Bee hive update

The overwintered nucleus is about month ahead of the swarm control nuc.  

The former has a fully built out brood colony and a lot - a serious lot - of bees in the hive and has filled out four of the ten super frames full of honey. Come on this weather. They have not capped the honey yet as they let it evaporate to the right consistency first. So I can see it shining in the cells. By next week or the week after I may have to put on a second super...blimey that’s fast work.

the latter is a bit of a worry. They are a smaller colony and clearly she is a weaker queen and not producing at the speed of the other one. They are still only building their brood out and have not laid down any food in the super frames. They have capped honey in the brood chamber so they know what they are doing. the amount of capped brood is much less than the more established colony. 

That is all to be expected given the stages they were at when I put them in. Fingers crossed they get good weather and nectar flow for a couple of months. 

Do you think it helps to have giant weirdy men thingies peering at them all the time?...

there is a jok3 there I shall not make

*can u whitw night when it isnt your joke**?

** fuck this cracked screen***

*** ducz that was not an invitation.****

****u are a bit lmc for the nice area of your county of domicile.*****

***** i was just happily looking at the bees on the lavendar and one of the scary fat fuckets (typo nyoted but new word adopted)


I refuse to believe wang isn't drinking at the moment

We extracted some honey from one of the frames in Spain... was lovely and more subtle than shop bought stuff. I love the way all the bees come back to tidy up the leftovers afterwards!

generally the honey bees don't bother with the lavender. It is much loved by the bumble bees and hoverflies though.  At the moment the honey bees are enjoying the blue geranium cups.


when every I extract they find me and start dipping in to recover their hard work. I feel guilty when this occurs.  Each one lands with a "what the fuck are you doing? This is ours" look on her little face.

I think because all the windows are covered in mozzy mesh they can't get in so they left the honey alone. When the mostly empty frame was set outside they got bzzzy.

??? you make my point nicely. That pic shows a solitary bee (bumble). Not a honey bee.

"Honeybees and bumblebees together comprised the majority (mean 90%, range 73–97%) of flower‐visitors on Lavandula varieties. The number of honeybees, as a proportion of honeybees and bumblebees together, varied considerably among varieties (range 11–55%)"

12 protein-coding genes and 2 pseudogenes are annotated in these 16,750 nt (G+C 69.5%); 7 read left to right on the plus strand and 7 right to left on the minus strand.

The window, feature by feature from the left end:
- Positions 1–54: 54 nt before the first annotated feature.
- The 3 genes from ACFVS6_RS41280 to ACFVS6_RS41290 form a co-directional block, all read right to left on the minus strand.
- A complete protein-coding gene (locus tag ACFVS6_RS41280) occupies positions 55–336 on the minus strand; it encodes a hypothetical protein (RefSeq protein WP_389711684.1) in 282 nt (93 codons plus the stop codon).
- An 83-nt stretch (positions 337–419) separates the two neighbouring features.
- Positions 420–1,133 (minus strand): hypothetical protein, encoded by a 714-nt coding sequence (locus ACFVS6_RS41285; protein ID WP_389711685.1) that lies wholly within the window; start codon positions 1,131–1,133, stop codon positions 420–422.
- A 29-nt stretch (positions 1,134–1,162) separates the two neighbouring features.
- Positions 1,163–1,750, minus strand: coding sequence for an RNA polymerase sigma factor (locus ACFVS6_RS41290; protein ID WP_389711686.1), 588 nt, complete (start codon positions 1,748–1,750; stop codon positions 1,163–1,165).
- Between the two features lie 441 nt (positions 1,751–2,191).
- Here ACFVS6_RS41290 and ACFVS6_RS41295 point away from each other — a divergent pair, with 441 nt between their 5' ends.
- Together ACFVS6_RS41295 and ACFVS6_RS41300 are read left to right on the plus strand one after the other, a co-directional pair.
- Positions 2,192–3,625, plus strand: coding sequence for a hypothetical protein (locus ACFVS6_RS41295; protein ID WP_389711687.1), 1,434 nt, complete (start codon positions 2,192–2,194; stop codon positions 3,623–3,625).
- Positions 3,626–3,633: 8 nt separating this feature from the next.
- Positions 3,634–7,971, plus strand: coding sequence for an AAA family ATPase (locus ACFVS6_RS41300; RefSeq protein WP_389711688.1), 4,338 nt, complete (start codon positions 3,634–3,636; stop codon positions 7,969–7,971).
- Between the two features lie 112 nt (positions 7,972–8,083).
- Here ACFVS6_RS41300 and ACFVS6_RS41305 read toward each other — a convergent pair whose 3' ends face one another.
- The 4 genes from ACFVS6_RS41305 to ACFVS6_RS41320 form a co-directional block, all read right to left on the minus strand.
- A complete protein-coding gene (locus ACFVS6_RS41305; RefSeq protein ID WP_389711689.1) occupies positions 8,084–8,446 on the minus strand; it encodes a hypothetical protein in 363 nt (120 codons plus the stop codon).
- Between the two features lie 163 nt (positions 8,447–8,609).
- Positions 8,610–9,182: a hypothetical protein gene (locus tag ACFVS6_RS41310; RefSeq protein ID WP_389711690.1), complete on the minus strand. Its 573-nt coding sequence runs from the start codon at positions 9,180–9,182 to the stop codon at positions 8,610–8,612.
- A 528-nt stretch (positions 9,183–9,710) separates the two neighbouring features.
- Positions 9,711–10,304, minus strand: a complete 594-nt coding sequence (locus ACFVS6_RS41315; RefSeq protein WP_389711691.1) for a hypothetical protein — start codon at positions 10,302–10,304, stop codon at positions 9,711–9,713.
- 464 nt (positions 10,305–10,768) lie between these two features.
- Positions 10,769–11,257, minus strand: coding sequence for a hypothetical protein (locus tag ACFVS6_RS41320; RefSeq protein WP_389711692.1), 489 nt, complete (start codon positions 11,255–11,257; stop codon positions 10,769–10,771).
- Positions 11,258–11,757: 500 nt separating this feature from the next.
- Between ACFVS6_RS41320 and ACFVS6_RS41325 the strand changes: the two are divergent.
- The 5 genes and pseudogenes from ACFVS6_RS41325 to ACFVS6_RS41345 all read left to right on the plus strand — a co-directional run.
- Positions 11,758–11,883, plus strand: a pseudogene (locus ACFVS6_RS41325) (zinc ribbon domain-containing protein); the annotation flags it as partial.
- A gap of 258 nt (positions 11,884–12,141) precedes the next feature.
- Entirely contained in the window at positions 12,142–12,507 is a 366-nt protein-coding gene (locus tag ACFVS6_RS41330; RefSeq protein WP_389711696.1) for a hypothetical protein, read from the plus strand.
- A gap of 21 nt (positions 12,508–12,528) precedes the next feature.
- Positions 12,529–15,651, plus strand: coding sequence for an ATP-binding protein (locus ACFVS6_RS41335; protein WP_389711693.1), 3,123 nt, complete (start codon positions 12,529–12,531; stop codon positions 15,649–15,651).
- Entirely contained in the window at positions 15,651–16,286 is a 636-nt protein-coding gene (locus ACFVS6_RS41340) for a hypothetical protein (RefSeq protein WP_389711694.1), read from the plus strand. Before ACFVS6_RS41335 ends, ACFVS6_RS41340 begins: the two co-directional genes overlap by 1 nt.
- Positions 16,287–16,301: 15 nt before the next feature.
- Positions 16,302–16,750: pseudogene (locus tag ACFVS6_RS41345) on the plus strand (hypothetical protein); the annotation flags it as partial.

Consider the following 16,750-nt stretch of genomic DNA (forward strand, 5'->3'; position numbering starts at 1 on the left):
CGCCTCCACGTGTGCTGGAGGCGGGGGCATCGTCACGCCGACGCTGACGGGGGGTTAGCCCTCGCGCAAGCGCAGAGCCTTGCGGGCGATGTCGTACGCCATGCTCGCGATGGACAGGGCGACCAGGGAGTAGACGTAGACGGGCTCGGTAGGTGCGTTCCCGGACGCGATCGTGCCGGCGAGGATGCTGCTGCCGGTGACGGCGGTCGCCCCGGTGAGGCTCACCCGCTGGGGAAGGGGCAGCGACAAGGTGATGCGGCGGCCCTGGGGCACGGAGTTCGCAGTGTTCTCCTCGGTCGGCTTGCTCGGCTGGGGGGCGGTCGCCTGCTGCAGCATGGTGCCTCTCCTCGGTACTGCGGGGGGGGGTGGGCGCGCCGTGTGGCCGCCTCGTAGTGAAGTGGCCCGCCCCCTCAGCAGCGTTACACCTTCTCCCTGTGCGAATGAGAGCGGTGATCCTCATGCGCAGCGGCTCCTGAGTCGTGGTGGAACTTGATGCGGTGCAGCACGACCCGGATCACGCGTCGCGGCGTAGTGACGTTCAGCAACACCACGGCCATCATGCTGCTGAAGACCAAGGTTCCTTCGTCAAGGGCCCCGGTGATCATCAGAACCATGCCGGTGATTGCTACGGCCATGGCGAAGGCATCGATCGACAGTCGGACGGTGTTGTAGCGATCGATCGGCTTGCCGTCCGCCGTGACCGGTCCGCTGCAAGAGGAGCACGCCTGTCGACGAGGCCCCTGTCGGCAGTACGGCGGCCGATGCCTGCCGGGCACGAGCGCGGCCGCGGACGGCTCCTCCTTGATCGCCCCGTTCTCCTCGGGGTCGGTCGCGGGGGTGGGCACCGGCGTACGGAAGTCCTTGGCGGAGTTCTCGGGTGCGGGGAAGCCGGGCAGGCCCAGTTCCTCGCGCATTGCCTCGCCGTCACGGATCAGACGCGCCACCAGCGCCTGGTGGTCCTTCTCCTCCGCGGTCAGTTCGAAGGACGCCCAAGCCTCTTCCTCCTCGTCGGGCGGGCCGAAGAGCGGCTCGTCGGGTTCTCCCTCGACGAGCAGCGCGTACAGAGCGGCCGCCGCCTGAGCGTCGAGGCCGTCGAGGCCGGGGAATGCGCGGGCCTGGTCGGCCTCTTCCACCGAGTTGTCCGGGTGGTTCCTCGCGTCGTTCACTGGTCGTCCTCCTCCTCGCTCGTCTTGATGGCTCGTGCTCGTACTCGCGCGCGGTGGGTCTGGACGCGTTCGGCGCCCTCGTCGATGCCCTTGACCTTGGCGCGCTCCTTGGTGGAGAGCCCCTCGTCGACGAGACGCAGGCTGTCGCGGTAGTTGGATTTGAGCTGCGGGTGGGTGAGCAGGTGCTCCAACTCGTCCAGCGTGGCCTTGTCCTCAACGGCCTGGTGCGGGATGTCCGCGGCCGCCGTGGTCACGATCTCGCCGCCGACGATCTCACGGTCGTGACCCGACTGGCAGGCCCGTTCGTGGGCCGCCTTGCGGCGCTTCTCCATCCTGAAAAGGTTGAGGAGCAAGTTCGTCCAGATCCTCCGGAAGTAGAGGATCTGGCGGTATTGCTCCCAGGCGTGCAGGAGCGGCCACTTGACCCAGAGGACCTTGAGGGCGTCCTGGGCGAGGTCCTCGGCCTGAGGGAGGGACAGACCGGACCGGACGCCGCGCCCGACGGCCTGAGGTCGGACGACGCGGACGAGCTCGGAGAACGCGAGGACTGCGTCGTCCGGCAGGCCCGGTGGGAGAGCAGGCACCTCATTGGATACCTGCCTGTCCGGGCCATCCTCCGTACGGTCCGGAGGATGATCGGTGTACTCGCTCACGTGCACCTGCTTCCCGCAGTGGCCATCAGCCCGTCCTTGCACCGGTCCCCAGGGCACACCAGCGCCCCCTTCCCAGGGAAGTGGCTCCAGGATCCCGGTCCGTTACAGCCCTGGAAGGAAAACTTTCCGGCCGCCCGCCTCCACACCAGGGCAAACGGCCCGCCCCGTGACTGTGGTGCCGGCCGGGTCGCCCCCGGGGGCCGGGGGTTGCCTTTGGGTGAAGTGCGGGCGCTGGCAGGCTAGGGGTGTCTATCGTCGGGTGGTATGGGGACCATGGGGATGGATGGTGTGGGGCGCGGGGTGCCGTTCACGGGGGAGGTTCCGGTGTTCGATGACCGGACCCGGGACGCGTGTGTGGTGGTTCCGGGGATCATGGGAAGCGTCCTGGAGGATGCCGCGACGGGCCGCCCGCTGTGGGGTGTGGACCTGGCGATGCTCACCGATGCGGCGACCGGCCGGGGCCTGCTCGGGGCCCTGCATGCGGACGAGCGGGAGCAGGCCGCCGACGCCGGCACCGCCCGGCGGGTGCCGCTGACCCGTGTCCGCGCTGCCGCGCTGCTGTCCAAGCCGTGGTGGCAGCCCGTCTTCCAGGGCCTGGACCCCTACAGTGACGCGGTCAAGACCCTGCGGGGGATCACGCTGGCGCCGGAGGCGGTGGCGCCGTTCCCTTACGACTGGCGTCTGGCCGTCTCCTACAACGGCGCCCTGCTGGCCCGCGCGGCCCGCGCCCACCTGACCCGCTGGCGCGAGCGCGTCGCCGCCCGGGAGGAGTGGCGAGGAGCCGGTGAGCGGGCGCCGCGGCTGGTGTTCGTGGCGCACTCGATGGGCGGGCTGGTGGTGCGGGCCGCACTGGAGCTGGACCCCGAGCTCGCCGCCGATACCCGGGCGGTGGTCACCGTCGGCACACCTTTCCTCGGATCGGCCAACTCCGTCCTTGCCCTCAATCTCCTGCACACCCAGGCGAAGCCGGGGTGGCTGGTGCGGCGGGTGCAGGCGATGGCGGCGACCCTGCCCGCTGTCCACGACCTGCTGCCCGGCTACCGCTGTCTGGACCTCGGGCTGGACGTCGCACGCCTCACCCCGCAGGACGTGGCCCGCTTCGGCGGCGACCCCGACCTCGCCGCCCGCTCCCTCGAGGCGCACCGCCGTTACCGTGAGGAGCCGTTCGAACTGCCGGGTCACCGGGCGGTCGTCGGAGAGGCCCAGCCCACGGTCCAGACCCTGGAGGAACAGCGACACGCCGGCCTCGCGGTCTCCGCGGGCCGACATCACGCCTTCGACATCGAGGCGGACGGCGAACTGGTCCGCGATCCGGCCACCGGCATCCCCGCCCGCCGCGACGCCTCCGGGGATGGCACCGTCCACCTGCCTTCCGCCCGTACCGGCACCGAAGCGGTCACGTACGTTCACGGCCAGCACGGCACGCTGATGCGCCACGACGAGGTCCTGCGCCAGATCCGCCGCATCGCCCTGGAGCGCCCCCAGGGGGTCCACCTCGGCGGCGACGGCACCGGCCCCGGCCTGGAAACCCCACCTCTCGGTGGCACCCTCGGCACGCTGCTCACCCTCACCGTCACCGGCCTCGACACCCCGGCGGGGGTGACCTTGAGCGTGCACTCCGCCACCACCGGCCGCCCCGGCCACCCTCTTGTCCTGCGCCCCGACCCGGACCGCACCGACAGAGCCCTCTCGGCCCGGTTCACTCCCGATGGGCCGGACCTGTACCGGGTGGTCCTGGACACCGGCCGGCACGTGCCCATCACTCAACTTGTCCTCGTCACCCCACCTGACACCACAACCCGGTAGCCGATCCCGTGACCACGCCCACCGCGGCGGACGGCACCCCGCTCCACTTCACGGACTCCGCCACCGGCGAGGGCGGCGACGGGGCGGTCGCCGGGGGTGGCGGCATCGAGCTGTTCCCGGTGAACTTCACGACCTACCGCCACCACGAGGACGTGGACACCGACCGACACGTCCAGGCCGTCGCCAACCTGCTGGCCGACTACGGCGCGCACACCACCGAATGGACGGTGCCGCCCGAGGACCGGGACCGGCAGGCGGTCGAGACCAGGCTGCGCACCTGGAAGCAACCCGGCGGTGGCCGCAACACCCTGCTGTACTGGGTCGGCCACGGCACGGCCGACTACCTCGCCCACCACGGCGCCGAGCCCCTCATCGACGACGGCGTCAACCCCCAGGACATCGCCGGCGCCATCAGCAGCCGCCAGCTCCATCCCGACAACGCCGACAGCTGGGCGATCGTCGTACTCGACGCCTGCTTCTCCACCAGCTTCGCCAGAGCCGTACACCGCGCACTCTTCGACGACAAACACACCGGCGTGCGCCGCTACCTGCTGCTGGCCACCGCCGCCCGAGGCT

They just aren't touching my L Hidcote or Munstead which are in full bloom. I accept that this is not science. You are no doubt correct and I am reporting anomalous behaviour.

Could beeeeeee..


Or maybe they just prefer another plant.  Trouble with Lavender is that it is very low on nectar.  It's a very dry flower with a lot of essential oil in it.  In my garden they are all over the sage flowers, chive heads, border geranium and the hedges where the brambles are now in full flower.


Yes, they do like borage.

They also like some blue thistles I have

​​​​​​by way if completely anecdotal observation I have “ learned” that what they like most are the flowers of English herbs, grow an extra pot you dont mind going to seed.

The light rain will have caused them inconvenience yesterday as they don’t like flying in the rain. It uses far more energy as they cool down and cool the brood when loads of wet bees return to the frames and the cost benefit of collection starts to shift. So they stay inside. As a result they were really busy yesterday evening when the rain had finished.

but the rain also refreshes the flowering plants and increases growth and the lack of it today sees flowers opening and the flow of nectar increasing. The water in the system decreases the viscosity of nectar today, so they are out there doubling up on collection and making up for a poor day yesterday.

Everything is connected and all environmental events are systematic. Fluctuations in the hydrological cycle impact (negatively and positively) the behaviour of our insect friends. Ultimately nature is one huge closed system. 

One colony has made a lot of honey but it is all open and uncapped meaning it is too liquid to seal. They wait for evaporation to increase viscosity before they wax cap it. Only they know the recipe and timing. If I take a super frame out and hold it in the sun, there are hundreds of amber diamonds sparkling at me.